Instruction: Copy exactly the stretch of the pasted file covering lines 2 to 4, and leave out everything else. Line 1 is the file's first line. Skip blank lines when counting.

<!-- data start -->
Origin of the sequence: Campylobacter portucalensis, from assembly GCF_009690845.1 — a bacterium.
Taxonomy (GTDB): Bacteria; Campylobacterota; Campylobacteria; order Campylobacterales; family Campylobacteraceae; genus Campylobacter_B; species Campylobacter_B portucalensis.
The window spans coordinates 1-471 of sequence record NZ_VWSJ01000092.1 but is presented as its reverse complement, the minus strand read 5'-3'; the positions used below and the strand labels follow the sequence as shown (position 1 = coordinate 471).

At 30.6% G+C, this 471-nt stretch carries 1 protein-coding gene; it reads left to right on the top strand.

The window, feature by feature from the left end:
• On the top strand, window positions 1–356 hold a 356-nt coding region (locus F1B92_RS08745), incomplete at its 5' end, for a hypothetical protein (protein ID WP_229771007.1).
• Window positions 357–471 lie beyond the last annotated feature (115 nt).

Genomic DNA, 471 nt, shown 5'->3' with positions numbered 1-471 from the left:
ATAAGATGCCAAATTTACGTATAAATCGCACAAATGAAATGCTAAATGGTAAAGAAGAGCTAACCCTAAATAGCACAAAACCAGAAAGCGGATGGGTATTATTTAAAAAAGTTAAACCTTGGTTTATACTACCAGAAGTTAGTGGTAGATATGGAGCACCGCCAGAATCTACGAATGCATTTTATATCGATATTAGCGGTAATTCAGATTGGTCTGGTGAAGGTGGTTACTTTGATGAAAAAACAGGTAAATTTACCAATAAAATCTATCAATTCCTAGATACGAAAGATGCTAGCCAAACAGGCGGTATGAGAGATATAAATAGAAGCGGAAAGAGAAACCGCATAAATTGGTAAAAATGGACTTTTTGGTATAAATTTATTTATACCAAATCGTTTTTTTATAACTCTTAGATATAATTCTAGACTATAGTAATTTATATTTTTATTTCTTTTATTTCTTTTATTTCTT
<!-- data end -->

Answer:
Taxonomy (GTDB): Bacteria; Campylobacterota; Campylobacteria; order Campylobacterales; family Campylobacteraceae; genus Campylobacter_B; species Campylobacter_B portucalensis.
The window spans coordinates 1-471 of sequence record NZ_VWSJ01000092.1 but is presented as its reverse complement, the minus strand read 5'-3'; the positions used below and the strand labels follow the sequence as shown (position 1 = coordinate 471).

At 30.6% G+C, this 471-nt stretch carries 1 protein-coding gene; it reads left to right on the top strand.